Time to Untether Philanthropy to Back Black-Led and Defined Work

June 11th, 2020  |  Source: NPQ

By Ruth McCambridge Editor

A few days ago, NPQ ran an article by Will Cordery entitled “Dear Philanthropy: These are the Fires of Anti-Black Racism.” In it, he writes: My call to philanthropy: fund racial justice. Fund the hell out of it. Fund racial justice work that centers organizing and power-building to counter anti-Blackness.

Fund racial justice work that centers the lived experiences, leadership, and communities of Black people. Fund spaces that foster a radical imagination and the creation of new ways of being that could potentially replace centuries of systemic and structural racist practices in our society. And have the staying power to give Black activists and allies the space to develop effective organizing strategies to achieve lasting change. Understand that our specific programmatic interventions and strategies must serve a larger collective vision. Our struggle is mutual—and our liberation is mutual. Our collective liberation cannot fully be realized until Black people are free. When we take our focus off of addressing anti-Blackness, Black death continues to happen. Threats to Black life continue to happen. Amy Cooper continues to happen.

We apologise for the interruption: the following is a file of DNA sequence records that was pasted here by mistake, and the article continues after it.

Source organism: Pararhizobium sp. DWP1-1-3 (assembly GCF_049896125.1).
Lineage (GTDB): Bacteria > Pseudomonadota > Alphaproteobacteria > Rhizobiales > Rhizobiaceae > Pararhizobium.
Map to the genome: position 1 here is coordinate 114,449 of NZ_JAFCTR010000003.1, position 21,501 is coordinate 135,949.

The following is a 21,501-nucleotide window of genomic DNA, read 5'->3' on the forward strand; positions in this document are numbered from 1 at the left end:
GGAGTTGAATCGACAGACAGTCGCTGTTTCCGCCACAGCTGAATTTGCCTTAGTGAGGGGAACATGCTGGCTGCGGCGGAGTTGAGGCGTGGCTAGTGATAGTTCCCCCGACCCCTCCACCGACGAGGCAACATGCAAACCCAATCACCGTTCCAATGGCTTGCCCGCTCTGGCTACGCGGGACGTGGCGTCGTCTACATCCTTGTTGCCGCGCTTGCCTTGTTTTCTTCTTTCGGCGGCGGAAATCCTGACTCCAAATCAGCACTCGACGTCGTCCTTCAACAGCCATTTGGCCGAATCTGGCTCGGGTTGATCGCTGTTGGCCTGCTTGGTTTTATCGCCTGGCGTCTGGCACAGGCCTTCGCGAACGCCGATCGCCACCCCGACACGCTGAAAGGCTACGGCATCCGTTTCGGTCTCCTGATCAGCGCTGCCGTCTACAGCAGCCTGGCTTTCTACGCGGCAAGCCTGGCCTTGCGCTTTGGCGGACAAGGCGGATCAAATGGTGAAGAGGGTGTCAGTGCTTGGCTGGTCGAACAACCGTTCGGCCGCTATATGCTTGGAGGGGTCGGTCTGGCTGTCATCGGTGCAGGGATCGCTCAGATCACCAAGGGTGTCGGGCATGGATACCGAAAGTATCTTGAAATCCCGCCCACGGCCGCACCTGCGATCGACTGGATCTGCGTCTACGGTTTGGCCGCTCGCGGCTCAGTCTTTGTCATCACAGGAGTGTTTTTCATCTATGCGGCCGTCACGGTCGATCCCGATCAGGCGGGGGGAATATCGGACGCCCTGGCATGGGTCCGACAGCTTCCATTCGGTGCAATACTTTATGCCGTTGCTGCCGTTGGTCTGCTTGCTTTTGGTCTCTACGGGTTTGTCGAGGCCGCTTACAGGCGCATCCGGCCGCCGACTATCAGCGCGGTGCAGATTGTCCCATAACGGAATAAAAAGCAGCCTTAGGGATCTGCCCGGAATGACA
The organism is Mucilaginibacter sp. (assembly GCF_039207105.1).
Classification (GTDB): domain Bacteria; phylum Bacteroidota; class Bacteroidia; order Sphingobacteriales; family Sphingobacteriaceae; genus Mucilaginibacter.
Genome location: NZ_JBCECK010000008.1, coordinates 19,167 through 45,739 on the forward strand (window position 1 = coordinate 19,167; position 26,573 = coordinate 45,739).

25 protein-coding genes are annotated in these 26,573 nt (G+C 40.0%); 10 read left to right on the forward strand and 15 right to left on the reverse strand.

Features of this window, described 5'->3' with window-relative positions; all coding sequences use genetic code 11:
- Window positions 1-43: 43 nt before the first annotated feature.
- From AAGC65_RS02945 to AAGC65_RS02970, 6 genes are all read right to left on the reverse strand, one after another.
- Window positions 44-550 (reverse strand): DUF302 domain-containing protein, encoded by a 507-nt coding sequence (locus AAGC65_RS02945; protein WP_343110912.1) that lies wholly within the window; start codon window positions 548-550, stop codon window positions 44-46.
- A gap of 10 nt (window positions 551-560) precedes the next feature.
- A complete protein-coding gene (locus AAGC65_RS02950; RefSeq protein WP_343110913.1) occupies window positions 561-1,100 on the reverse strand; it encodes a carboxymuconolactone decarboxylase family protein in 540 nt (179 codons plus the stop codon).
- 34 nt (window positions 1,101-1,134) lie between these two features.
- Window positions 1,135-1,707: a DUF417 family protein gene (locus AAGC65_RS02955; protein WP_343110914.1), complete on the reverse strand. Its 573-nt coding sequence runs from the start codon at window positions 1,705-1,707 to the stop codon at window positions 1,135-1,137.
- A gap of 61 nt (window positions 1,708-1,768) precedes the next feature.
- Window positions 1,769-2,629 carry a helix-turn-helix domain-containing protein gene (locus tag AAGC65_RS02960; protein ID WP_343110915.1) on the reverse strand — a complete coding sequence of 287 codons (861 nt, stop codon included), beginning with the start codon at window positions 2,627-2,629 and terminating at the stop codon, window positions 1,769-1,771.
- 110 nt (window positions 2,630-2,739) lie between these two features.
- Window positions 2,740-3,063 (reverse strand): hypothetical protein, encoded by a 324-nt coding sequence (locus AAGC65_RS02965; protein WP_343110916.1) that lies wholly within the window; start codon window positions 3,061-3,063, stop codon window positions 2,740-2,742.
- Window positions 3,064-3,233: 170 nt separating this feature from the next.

Black lives have always mattered. But, as Megan Ming Francis, the author of a paper entitled “The Price of Civil Rights: Black Lives, White Funding and Movement Capture,” noted in February of 2019, the problem is not simply a general lack of funding, but also the control white-led philanthropic organizations exert over that funding—and by extension, movements. Having studied the effects of the relationship of the NAACP to the now-long-defunct Garland Fund in the early 20th century, Francis concluded that the foundation’s influence had the effect of moving the organization’s priorities away from fighting mob violence against black people to educational equity.

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